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A new research report, authored by Dr Rochelle Bailey, is now available. It reports on the findings of a 10-year longitudinal study of 22 ni-Vanuatu temporary migrant labourers participating in New Zealand’s RSE established on 30 April 2007.
The RSE scheme was a grower-initiated policy and the objectives were two-fold: to fill the chronic shortfall of available labour in the horticulture and viticulture sectors and at the same time, New Zealand government officials promoted the RSE as a way forward for economic development in the Pacific region, via remittances sent home.
With a lack of waged employment opportunities in their home countries, many families in the Pacific region perceive labour mobility opportunities as an additional source of income that can meet individual and community needs. The positive economic and social outcomes from the RSE makes it attractive for governments, industries and Pacific workers alike, and is the reason why the scheme has seen continued expansion.
The longitudinal study has focused on three main areas:
- Identifying the various social and economic impacts for employers, RSE workers, their families, workers’ communities, as well as New Zealand communities in which workers reside.
- Knowing more about the interactions between seasonal workers, their employers and local NZ communities.
- Tracking how the program has changed and expanded over time, monitoring the challenges and strengthening the positive impacts while mitigating negative unintended consequences.
Participating in the RSE has benefited thousands of Pacific families through financial and material remittances and the scheme has aided hundreds of growers in getting their harvests completed, and for many, expanding their businesses. However, there is always potential scope for exploitation, especially within the horticulture and viticulture industries and beyond, as discussed in the report. The report highlights changes, challenges, experiences and opportunities during the first 10 years of RSE and makes several recommendations on possible potential problem areas.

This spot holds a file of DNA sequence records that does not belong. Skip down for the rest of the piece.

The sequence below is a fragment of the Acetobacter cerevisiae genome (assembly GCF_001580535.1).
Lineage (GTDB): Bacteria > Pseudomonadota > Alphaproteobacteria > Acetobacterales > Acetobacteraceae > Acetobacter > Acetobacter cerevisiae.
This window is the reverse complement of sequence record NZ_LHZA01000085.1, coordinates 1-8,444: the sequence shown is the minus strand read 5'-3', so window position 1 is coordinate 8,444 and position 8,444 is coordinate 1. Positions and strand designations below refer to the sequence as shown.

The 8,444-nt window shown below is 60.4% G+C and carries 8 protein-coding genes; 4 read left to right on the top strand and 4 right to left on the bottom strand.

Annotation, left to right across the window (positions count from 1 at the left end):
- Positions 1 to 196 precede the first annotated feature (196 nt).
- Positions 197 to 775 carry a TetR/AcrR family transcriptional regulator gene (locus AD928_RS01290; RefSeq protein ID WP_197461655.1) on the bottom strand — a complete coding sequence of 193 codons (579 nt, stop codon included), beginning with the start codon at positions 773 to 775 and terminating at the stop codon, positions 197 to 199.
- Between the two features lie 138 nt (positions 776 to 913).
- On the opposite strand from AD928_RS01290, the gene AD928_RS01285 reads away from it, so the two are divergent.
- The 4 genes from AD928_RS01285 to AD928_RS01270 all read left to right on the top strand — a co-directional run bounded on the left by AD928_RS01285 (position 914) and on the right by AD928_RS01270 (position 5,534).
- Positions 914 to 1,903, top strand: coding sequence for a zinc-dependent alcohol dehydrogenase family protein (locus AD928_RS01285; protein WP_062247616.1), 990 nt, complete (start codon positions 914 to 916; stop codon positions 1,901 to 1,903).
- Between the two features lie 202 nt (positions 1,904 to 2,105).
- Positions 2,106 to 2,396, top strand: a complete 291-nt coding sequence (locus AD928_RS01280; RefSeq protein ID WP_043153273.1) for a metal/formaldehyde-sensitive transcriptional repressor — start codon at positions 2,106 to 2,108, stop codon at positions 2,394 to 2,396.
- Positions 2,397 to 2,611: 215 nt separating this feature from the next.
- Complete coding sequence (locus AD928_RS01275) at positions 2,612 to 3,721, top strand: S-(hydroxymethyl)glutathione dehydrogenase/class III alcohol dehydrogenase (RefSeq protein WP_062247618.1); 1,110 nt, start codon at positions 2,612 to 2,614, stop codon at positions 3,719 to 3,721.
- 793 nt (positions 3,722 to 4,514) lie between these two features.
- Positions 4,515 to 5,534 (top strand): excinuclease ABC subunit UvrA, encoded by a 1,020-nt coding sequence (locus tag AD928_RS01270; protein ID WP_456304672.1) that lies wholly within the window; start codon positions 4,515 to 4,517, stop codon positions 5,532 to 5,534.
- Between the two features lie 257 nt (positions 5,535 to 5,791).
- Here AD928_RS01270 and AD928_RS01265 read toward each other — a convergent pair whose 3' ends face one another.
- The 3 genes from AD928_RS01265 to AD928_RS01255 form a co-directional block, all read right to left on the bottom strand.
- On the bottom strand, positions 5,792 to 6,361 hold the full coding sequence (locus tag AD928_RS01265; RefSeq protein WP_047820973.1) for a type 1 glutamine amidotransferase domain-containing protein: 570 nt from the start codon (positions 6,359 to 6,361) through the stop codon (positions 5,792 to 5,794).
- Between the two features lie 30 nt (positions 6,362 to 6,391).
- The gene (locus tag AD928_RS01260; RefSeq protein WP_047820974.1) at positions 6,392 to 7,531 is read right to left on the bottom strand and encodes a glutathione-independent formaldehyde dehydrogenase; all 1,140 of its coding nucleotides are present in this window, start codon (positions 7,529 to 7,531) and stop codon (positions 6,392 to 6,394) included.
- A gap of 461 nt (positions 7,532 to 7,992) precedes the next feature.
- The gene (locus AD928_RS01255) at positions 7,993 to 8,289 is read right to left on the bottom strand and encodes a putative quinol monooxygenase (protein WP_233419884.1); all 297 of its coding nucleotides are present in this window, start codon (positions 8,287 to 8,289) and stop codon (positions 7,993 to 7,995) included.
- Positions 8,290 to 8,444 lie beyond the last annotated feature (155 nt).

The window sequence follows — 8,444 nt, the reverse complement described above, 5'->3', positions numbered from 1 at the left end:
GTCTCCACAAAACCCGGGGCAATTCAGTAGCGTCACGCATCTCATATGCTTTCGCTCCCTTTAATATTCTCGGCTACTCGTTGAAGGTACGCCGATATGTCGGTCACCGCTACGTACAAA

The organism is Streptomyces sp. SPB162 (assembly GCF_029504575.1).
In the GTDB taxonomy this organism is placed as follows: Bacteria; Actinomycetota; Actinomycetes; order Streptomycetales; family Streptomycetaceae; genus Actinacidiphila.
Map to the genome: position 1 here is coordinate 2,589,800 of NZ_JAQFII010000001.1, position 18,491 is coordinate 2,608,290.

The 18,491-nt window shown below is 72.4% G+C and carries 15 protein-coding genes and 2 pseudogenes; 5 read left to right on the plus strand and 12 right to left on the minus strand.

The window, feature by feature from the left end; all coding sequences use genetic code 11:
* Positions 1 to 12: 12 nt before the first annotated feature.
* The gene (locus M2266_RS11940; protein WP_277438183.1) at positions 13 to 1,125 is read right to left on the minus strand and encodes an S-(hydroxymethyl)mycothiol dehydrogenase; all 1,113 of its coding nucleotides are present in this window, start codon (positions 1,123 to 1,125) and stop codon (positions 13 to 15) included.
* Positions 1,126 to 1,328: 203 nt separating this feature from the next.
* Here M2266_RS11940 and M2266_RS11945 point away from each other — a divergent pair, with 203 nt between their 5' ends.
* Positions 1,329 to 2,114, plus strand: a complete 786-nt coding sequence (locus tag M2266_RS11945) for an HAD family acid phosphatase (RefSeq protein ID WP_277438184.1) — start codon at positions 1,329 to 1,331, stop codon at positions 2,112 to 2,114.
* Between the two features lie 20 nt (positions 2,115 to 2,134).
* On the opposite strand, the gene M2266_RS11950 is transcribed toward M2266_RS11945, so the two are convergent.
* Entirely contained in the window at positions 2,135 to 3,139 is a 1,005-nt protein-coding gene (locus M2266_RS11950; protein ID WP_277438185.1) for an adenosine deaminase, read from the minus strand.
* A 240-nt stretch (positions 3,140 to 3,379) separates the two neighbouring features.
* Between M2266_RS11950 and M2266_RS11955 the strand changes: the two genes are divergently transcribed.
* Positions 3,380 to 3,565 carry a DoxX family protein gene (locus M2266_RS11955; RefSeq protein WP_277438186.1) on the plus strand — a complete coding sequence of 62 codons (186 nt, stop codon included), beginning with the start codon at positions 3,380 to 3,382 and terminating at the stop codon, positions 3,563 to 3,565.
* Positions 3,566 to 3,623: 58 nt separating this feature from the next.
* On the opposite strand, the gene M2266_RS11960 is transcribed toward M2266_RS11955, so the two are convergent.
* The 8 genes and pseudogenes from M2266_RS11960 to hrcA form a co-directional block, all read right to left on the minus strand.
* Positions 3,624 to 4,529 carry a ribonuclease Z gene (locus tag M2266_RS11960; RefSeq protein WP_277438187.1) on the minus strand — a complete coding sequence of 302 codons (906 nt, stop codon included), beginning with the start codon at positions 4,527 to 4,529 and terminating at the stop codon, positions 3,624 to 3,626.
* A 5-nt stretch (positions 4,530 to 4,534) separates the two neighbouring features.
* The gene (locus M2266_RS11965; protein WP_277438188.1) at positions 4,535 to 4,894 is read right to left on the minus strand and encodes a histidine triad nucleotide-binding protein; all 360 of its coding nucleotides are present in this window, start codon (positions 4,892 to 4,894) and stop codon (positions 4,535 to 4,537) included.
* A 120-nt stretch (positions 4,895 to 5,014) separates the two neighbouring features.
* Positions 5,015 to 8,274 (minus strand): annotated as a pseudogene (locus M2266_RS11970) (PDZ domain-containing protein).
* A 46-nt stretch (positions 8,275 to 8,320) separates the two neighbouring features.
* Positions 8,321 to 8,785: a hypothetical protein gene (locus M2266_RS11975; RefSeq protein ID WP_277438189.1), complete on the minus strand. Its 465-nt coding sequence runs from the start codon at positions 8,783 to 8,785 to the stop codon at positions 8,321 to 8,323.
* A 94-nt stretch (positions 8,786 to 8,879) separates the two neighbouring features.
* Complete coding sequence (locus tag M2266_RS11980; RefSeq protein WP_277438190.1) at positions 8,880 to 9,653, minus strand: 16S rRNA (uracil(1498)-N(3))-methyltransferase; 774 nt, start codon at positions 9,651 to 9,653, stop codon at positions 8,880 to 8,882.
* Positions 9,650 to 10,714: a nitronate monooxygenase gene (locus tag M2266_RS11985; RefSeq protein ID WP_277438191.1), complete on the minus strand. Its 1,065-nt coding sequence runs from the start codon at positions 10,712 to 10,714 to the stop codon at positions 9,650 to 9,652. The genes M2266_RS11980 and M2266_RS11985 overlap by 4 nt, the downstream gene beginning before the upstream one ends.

Overall, this report argues that the positive impacts from participation in RSE strongly outweigh the negative ones, which are often unintended consequences of labour migration. Taken into consideration in this report are the financial and social costs and risks, which should be monitored on an ongoing basis.
Although there are a number of lessons to be learnt and recommendations for the future, the main purpose of this report is to ‘give back’ to those who have participated in this study and report on what has been achieved in the first decade of the scheme. Dr Bailey will present the report at the upcoming Joint Recognized Seasonal Employers (RSE) Conference to be held in Port Vila, Vanuatu in July 2019
The report can be found here.